Portrait of Edd Dumbill, taken by Giles Turnbull

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What I make

a conference management web application

XTech Conference
a European web technology conference

Colophonically and conversationally yours

I've been trying out some new social discussion tools recently, trying to keep up to date and figure out which ones are actually helpful.


I initially signed up to FriendFeed too early, but took a second look recently. It's an aggregator for all the random places we create content — blogs, Flickr, Twitter and so on.

On top of that it lets you add comments and "favorite" content items. So far so similar. But the really neat feature is in showing you content from friends-of-friends, if one of your friends has commented it or made it a favorite.

The result is a high signal/noise ratio in the content, and an aggregation of activity into a coherent conversation, something that's generally frustrating on blogs or Twitter alone.


Following the theme of conversation, Seesmic is a site for video conversations. I never really got into podcasting, as my production standards are higher than I think I could actually manage. Plus, who wants to hear me waffle on?

Seesmic is something different. There's no expectation of high production values, and most people are just talking through their laptop's built in camera and microphone. The real difference though is the humanity of the conversations. When you can see somebody's face and expressions it returns the soul to online debate.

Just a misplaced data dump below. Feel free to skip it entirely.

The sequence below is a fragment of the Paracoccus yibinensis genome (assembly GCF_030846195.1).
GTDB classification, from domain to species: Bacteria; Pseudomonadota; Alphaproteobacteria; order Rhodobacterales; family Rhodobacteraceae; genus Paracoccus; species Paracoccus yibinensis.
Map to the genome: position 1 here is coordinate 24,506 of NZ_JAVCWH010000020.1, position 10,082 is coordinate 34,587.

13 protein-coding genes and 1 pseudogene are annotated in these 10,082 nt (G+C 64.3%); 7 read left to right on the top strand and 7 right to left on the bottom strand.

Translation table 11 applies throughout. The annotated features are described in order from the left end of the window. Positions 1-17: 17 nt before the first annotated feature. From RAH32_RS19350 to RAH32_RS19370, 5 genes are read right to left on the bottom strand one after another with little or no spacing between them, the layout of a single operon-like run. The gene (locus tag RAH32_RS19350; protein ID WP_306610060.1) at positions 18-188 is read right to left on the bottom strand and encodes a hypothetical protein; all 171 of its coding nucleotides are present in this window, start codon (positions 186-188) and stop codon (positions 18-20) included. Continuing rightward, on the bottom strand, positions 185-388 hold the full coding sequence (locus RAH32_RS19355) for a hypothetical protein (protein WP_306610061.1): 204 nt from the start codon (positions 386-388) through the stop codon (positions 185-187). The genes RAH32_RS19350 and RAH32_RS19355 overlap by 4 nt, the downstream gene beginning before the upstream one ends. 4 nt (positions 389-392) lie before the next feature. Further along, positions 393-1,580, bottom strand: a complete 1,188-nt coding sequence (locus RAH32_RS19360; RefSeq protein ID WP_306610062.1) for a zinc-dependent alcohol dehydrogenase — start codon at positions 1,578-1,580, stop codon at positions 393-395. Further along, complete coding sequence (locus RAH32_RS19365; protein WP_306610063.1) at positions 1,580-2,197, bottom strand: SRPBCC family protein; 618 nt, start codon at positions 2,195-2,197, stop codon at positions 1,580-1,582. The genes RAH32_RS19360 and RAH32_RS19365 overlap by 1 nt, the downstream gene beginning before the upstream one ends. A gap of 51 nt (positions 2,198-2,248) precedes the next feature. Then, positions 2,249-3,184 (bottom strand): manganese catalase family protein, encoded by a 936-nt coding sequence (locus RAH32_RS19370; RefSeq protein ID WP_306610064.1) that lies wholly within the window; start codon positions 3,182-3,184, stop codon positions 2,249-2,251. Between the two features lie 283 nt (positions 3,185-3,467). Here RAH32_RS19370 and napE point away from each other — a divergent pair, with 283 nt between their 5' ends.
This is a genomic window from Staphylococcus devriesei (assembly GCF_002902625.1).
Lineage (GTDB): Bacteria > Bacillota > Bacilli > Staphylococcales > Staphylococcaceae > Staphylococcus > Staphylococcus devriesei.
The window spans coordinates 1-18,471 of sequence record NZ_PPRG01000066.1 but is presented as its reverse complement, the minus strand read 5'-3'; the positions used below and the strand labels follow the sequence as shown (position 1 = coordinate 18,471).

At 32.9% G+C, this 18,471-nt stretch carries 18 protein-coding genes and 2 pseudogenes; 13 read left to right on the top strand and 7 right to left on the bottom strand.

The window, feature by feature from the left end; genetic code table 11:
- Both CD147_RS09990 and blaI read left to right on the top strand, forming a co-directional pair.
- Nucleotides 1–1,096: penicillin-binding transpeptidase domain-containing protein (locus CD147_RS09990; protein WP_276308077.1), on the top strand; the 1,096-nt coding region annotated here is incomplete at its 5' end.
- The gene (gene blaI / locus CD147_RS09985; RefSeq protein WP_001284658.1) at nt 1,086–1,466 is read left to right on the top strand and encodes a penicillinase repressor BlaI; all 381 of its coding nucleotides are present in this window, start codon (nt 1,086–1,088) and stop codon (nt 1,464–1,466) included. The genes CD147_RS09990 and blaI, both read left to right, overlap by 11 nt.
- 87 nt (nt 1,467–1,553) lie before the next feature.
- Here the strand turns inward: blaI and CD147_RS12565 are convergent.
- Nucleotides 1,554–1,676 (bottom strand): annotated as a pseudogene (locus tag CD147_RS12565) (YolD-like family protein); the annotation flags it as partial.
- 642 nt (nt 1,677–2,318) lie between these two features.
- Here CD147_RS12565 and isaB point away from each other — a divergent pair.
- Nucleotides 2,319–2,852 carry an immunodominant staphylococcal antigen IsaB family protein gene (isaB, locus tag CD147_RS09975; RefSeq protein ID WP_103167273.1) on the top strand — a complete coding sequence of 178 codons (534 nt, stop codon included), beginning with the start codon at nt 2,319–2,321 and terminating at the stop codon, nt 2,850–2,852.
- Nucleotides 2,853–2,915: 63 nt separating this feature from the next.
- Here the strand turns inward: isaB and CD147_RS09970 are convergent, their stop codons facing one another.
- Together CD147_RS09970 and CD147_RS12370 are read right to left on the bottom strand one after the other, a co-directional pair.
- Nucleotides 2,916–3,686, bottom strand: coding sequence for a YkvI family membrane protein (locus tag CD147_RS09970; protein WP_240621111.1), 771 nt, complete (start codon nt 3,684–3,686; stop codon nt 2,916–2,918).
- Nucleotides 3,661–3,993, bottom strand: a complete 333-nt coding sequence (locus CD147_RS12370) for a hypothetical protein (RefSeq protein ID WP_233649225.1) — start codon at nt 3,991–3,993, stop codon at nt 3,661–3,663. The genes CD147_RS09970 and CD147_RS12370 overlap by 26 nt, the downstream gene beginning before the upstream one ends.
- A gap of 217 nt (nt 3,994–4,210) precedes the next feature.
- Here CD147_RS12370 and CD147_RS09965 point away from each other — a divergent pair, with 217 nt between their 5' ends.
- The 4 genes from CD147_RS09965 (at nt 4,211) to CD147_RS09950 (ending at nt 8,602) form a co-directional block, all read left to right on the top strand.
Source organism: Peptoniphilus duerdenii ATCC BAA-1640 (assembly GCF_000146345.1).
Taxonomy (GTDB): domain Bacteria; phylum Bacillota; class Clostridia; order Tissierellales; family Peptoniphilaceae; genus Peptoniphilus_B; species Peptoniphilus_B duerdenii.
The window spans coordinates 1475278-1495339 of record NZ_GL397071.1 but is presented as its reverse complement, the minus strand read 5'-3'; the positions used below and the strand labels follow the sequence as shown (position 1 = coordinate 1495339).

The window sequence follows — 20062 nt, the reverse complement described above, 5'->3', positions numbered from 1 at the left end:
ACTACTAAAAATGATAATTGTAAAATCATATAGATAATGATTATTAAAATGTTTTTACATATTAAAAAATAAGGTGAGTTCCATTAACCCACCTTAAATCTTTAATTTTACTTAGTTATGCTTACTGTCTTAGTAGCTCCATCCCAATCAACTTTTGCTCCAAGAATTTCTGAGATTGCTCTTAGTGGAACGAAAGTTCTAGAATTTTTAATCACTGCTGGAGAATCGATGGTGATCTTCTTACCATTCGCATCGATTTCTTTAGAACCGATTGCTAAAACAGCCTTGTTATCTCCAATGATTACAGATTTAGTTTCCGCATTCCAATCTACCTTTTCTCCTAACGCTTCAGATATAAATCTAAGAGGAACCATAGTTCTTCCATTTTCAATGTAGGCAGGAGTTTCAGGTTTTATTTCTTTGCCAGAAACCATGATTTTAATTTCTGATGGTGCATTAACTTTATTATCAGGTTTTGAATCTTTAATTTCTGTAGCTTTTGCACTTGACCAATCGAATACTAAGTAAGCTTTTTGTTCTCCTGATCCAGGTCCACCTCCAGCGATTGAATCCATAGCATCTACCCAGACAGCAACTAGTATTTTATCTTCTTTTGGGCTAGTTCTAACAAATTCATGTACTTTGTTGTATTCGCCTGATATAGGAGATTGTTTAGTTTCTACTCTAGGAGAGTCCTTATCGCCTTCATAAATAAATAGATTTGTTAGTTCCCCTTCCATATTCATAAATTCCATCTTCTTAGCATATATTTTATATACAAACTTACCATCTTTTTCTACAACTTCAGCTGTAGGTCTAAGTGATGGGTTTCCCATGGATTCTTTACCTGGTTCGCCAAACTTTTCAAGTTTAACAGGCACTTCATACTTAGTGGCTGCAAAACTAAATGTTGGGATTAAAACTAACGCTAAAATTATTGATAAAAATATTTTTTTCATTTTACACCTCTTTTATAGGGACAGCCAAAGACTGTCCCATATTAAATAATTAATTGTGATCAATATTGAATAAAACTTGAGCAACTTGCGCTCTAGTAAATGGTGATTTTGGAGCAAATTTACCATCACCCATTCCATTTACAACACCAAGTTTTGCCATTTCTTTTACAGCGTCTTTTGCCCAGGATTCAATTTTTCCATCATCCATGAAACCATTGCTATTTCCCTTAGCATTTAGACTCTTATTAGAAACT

I'm often turned off by the callous nastiness of comments and blog wars, so I'm interested to see if Seesmic can create a different kind of conversation. Seesmic's in alpha-testing right now, and lacks a few useful features such as tagging, but I'm really excited about using it.

For an example of an engaging, human and worthwhile debate, see this Seesmic post from Suw Charman (the topic of conversation is how to grow Seesmic while keeping it useful.)


Finally, I figured it was about time I added comments to this blog. There are several long-standing popular items that would be usefully augmented by third-party contributions, and I'd like to give people the right to reply inline if they so wished.

Hence there's now a Disqus link at the bottom of every article, and also included in the RSS and Atom feeds. I enabled the video feature, so you could leave me a video comment via Seesmic too. It's easy! 

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